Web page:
The Admiring Ignorant
January 31, 2012 - 3:00am
When I first began teaching — as a master’s student, with one section of English composition capped at around 20 students — I was as optimistic and idealistic as you’d probably expect. I was going into the noblest profession, and I was going to make a difference in the lives of young people who might not otherwise learn to appreciate literature or express themselves through writing. Although I was nervous on that first day of classes — sweating in my suit and tie on an unseasonably hot late August day — I was excited nonetheless. I promised myself that I would inspire my students the way the professors at my beloved alma mater — St. Lawrence University in Canton, New York — had inspired me.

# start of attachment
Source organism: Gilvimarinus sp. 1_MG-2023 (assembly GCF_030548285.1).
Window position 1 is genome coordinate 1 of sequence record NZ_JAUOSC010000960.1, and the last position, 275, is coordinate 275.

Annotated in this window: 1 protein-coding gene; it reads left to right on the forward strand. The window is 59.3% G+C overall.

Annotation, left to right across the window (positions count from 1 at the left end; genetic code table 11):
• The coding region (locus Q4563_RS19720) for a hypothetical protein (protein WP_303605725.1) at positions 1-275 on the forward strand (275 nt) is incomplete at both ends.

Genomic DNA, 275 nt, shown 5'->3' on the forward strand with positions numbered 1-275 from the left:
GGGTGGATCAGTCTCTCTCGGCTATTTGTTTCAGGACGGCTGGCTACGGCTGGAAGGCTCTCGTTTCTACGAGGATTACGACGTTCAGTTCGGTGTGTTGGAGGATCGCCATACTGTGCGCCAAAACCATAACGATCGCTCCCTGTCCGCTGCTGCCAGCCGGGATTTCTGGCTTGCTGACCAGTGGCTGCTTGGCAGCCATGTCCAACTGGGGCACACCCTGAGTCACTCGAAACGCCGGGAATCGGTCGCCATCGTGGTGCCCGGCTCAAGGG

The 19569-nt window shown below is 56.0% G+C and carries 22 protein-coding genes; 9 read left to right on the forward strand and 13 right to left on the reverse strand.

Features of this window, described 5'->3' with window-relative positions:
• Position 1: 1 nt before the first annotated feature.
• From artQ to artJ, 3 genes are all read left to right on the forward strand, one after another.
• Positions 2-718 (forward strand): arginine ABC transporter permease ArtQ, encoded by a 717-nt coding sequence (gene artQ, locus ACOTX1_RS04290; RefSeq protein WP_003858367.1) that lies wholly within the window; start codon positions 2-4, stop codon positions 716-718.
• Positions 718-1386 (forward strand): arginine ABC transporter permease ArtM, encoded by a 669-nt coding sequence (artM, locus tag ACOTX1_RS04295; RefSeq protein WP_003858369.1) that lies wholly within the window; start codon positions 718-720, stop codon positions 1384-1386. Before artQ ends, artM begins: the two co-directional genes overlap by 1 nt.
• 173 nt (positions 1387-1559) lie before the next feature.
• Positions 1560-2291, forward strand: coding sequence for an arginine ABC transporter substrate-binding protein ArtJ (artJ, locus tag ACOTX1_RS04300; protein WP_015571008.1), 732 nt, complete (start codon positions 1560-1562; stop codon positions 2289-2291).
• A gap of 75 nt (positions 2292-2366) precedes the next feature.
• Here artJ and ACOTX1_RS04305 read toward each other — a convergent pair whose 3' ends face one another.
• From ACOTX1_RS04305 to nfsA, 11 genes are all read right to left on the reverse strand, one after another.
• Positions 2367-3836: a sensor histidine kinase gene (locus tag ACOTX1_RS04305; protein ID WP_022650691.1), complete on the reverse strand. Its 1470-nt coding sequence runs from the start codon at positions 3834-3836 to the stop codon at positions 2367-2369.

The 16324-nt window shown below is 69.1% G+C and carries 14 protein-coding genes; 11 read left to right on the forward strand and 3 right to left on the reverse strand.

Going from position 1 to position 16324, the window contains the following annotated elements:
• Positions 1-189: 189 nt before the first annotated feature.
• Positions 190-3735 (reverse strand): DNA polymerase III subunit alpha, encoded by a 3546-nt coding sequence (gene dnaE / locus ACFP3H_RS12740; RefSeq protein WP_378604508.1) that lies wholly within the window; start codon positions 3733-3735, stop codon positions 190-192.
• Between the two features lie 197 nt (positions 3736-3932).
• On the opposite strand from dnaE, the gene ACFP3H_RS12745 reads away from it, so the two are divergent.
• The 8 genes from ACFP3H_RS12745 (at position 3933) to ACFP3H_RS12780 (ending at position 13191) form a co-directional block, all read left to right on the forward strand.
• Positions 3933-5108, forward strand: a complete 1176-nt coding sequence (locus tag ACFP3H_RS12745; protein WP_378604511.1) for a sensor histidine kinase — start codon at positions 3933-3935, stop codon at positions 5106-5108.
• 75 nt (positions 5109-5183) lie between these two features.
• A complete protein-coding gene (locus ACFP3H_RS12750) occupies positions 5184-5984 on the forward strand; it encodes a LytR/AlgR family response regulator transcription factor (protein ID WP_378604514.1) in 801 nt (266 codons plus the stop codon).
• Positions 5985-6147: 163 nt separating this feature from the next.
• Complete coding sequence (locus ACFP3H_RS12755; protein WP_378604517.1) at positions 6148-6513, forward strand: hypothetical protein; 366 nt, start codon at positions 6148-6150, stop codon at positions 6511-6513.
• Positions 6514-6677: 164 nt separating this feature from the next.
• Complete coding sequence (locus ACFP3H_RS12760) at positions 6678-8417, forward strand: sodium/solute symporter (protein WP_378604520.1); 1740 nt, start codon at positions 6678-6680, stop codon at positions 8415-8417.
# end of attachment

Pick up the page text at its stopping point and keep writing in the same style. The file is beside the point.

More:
Of course, by then I knew some professors who weren’t so inspiring. I had overheard complaints about student apathy, about administrators who just didn’t get it, about being overworked and underappreciated. One senior professor tried to caution me against academe, telling me that he actually regretted how he’d spent his life. Each year, he warned, the students seemed lazier, the job of teaching them harder. And much less rewarding.
I thought, "Clearly, this is someone who needs to retire to make way for some new, more enthusiastic blood." Specifically, my blood.